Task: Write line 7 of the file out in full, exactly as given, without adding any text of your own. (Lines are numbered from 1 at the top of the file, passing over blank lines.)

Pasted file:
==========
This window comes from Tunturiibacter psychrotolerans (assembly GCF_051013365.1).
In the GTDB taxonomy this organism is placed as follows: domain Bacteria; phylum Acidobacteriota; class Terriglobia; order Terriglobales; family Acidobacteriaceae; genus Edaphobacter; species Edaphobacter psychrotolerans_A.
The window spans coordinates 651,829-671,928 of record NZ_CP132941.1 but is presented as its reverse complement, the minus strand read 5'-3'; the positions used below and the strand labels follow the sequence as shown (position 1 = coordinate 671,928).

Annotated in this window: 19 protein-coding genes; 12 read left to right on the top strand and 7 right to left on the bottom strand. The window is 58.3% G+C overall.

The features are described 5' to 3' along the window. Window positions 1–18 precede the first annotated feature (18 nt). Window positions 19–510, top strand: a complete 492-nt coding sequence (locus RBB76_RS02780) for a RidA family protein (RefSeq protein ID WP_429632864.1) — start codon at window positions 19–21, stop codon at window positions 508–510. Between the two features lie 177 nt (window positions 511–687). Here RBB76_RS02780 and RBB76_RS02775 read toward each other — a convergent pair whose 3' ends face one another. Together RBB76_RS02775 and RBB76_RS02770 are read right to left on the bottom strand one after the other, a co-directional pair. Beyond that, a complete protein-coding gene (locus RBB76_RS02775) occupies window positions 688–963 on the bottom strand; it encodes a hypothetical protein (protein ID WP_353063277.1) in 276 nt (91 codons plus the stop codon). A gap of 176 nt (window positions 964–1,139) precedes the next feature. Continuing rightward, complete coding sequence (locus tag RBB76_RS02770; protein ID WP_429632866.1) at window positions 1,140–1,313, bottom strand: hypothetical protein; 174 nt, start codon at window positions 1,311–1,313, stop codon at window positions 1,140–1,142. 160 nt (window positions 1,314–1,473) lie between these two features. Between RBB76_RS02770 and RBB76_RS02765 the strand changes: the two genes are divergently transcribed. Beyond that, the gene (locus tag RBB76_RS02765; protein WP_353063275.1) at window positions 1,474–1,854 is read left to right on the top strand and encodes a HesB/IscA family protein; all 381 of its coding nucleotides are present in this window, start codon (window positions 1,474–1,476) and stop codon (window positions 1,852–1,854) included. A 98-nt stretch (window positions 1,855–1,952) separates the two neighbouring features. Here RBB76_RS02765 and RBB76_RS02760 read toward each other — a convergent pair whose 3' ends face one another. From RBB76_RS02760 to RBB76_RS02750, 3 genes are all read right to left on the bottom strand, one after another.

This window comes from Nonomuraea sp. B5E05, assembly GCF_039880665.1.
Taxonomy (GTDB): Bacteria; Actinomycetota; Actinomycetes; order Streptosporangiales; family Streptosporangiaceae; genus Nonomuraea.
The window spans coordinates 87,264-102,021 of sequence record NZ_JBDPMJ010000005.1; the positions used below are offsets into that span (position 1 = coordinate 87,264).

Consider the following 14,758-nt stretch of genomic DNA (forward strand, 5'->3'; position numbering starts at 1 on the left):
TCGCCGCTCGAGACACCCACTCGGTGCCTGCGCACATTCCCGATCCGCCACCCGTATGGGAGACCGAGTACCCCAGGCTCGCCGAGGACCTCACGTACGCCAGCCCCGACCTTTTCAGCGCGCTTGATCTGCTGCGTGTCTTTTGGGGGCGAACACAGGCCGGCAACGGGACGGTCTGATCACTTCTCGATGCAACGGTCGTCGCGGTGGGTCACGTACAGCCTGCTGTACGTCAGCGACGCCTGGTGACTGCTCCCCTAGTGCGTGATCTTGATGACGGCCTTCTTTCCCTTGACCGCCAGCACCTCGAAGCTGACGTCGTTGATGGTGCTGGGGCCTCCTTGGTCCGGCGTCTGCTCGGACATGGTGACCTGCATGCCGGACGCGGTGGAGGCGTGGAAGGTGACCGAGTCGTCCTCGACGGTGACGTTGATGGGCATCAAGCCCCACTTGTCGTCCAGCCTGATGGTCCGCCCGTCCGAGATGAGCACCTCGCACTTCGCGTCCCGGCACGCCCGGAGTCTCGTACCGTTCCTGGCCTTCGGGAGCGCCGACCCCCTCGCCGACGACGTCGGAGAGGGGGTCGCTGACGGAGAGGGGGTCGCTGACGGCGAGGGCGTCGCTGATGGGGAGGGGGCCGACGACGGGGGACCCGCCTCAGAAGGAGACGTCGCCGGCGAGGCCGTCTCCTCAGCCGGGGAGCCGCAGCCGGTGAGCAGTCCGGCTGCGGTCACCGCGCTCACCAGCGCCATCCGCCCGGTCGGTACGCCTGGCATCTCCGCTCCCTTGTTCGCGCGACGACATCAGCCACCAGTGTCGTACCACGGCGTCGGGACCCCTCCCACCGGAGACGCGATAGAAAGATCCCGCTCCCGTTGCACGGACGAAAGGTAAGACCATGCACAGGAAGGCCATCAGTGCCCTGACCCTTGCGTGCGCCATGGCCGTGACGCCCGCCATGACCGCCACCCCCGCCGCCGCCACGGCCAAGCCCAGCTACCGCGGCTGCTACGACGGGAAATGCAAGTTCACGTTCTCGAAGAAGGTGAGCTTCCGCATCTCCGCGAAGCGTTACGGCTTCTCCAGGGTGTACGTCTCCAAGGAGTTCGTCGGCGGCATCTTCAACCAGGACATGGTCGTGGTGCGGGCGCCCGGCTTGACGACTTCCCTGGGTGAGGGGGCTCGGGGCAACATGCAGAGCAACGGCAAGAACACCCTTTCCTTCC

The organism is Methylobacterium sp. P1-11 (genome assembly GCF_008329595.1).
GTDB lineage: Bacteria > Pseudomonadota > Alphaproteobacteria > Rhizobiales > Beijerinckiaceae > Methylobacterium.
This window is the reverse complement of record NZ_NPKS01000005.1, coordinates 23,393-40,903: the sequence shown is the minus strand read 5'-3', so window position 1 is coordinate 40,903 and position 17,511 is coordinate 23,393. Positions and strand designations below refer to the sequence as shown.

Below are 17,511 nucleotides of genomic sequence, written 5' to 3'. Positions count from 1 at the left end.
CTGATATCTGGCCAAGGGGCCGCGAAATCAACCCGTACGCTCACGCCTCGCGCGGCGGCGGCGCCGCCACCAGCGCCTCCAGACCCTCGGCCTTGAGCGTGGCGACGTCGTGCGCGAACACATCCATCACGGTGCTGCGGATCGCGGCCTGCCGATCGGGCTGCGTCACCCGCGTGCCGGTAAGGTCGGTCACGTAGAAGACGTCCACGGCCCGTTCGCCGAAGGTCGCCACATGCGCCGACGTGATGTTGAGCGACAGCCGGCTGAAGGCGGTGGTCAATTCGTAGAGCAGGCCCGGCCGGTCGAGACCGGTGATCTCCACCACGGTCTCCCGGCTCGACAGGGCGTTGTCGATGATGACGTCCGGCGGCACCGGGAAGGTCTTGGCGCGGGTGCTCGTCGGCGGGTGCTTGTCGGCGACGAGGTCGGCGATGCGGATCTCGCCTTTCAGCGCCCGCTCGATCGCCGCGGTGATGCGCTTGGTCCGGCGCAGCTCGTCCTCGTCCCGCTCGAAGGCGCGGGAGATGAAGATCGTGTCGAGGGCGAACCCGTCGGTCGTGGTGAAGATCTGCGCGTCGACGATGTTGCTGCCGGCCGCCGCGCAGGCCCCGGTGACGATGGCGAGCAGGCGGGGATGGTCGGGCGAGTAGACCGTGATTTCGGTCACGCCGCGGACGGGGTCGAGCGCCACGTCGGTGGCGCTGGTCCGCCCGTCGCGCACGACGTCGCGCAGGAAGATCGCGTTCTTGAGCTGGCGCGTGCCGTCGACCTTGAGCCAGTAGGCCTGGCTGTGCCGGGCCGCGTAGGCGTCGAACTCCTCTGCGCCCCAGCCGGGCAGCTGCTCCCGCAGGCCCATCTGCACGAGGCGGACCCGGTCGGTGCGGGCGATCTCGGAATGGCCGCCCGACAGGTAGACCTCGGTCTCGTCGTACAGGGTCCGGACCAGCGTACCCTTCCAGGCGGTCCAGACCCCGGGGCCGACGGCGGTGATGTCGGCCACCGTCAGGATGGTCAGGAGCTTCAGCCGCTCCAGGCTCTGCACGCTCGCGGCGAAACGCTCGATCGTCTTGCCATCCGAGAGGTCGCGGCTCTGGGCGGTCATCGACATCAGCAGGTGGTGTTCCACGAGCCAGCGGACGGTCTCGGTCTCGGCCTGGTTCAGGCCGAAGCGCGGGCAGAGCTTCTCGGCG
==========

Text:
Taxonomy (GTDB): Bacteria; Actinomycetota; Actinomycetes; order Streptosporangiales; family Streptosporangiaceae; genus Nonomuraea.